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Posted 17 June 2014 - 05:52 PM

So I promised I would continue to update the status of the little newtonian, document some of the troubles I ran into and the solutions, so here we go:

Taking pictures - it seems like a lot of newtonian owners have the problem of not being able to focus. Everyone's solution is "add a 2x barlow", which I did without any luck. I believe the reason for the problems is the focal point after the secondary mirror is too close to the centerline of the telescope, the DSLR can't physically get close enough to focus. A barlow pulls the focus point outboard to a spot that you can focus on. Or so they say...

The first picture is the setup that everyone recommends, that (at least for my telescope) did not solve the focusing problem)

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#35 jlandy

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Posted 17 June 2014 - 05:55 PM

My "ah ha!" moment was when I attached the camera adapter to the 32mm eyepiece T-thread, and inserted it into the Barlow. Finally, at the very end of travel, I was able to focus on a distant object across the road with my camera.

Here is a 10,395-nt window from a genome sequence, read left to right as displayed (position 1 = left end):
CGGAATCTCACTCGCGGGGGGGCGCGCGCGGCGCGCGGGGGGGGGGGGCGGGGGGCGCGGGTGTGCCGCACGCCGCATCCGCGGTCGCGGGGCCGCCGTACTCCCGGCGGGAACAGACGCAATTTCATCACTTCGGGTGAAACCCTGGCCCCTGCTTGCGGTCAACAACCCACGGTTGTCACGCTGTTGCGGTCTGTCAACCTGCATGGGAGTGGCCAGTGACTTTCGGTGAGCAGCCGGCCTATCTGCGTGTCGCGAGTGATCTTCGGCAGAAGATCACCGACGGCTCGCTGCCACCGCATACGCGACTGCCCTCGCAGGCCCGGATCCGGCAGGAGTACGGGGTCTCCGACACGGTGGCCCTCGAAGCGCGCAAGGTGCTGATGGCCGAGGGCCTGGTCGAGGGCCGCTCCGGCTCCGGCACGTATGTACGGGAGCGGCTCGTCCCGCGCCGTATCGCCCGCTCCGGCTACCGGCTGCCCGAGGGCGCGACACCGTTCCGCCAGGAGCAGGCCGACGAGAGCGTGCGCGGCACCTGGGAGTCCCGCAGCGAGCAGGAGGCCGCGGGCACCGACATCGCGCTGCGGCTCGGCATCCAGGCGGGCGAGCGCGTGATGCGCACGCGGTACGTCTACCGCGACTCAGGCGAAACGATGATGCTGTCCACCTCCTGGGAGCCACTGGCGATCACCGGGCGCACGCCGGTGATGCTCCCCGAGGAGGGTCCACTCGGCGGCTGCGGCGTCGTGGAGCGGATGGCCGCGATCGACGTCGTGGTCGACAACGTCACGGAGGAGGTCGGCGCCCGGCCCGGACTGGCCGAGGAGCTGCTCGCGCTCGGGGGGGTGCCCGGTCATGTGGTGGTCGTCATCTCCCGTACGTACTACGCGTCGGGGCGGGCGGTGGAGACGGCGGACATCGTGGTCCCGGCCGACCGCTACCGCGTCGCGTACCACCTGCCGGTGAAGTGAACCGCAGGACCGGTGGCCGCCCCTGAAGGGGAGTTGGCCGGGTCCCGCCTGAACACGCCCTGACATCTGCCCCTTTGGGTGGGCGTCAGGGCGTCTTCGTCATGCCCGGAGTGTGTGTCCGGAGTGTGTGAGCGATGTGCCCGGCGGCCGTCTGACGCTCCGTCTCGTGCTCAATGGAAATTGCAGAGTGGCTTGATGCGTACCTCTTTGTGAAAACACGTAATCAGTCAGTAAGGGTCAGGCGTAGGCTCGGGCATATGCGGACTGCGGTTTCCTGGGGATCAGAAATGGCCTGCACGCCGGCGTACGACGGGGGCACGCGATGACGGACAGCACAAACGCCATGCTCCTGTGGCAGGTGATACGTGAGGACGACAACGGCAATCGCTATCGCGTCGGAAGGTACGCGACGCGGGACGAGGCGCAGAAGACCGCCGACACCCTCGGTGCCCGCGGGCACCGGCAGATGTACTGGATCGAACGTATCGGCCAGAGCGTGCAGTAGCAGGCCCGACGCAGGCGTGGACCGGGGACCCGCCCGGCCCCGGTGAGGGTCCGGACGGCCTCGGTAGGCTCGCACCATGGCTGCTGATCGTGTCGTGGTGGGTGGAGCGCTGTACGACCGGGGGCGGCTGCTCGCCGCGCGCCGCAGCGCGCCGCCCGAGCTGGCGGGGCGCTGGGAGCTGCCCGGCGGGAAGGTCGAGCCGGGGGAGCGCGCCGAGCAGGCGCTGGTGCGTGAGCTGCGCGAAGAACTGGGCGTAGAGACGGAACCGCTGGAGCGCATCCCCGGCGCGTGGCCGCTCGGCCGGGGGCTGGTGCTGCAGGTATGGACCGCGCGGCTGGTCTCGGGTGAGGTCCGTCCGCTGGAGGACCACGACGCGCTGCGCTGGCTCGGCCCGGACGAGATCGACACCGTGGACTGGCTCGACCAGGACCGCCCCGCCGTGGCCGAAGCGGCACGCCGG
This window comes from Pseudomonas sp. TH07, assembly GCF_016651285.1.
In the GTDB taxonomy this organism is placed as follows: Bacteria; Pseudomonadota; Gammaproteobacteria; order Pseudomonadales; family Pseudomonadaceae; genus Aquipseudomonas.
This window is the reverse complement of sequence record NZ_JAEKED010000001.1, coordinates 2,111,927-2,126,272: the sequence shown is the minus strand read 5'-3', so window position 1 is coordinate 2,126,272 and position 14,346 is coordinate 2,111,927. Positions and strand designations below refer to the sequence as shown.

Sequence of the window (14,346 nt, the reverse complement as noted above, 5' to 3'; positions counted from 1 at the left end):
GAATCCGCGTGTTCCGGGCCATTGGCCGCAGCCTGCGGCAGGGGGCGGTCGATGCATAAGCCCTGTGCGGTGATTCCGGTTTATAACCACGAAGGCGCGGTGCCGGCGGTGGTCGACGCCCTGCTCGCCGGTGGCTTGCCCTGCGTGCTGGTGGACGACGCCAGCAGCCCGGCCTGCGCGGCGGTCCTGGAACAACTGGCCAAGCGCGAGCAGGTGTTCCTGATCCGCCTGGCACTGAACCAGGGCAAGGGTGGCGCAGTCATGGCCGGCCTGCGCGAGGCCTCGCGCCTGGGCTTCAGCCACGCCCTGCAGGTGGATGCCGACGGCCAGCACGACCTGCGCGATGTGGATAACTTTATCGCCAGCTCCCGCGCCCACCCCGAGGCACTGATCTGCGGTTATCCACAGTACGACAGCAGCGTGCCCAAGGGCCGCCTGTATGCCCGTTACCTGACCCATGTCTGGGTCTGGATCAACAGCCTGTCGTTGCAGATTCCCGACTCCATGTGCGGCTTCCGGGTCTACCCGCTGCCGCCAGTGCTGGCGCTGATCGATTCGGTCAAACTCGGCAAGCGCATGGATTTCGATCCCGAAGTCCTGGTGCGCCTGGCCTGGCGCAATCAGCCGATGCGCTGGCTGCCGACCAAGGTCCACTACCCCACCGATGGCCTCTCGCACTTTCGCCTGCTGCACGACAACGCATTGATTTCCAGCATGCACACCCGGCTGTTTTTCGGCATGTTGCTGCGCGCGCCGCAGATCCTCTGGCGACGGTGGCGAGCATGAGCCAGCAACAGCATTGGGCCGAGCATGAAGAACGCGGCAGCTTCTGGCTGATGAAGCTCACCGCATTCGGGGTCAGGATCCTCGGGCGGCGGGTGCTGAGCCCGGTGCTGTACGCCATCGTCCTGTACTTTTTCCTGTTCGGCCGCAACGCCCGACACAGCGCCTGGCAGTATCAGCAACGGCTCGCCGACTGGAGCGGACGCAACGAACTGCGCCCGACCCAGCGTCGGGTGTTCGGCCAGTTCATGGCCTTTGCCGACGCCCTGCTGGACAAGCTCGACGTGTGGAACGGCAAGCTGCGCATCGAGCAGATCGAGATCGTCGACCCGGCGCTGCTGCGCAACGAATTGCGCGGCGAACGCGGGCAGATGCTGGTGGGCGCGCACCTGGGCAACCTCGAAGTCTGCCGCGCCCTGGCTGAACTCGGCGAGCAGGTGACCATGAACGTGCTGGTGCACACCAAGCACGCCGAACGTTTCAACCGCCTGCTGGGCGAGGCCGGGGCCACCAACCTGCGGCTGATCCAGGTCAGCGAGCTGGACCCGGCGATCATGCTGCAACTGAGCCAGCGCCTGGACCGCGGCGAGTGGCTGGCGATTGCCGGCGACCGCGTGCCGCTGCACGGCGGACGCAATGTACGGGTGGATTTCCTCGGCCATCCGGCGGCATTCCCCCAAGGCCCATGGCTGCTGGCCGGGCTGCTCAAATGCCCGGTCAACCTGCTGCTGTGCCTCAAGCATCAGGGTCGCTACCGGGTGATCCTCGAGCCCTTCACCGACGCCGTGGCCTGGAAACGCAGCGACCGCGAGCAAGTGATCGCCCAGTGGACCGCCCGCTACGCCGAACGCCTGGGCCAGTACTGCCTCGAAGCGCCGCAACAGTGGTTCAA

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#36 jlandy

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Posted 17 June 2014 - 05:57 PM

The smaller eyepieces seemed to give the best focus range, which led me to purchasing the Celestron 24mm-8mm zoom eyepiece, which I now use almost exclusively. Finding an object and focusing is incredibly easy with it, and it has T-threads!

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#37 jlandy

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Posted 17 June 2014 - 06:08 PM

Here is the final product. Adding the Barlow allows additional zoom (but I think there might be a detrimental result... more on that later) while keeping the camera's sensor in a focus-able spot. This setup has the added benefit of being able to "fine-tune" the zoom on the camera without having to worry too much about the helical focuser. The moon shots turned out great! but more modifications were on the horizon to get my pinnacle goal of saturn

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#38 jlandy

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Posted 17 June 2014 - 06:16 PM

Preface - I really like the red dot finder that comes with the telescope. It is insanely easy to simply "point and shoot" without having to wonder if you are going to be pointing at the right general area of the sky.

That being said, the red dot alone is not adequate for finding saturn in the camera. I spent an hour trying to find the planet in the camera, caught a fleeting glimpse, and lost her. Doing some reading it seemed like everyone taking pictures is using the Orion 80mm ShortTube refractor as a guidescope. The deal was right, I bought some 160mm tube rings, and upgraded the telescope.

#39 jlandy

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Posted 17 June 2014 - 06:20 PM

Word of advice to people who plan to get the ST80 - you *will* need either a 2" extension or a diagonal to get any image whatsoever. Ironically, the focusing problems I had with the reflector were back with the refractor, however this time I couldn't get enough out focus. So now I have a superb reflector, with a great refractor attached, and I run into my next hurdle - weight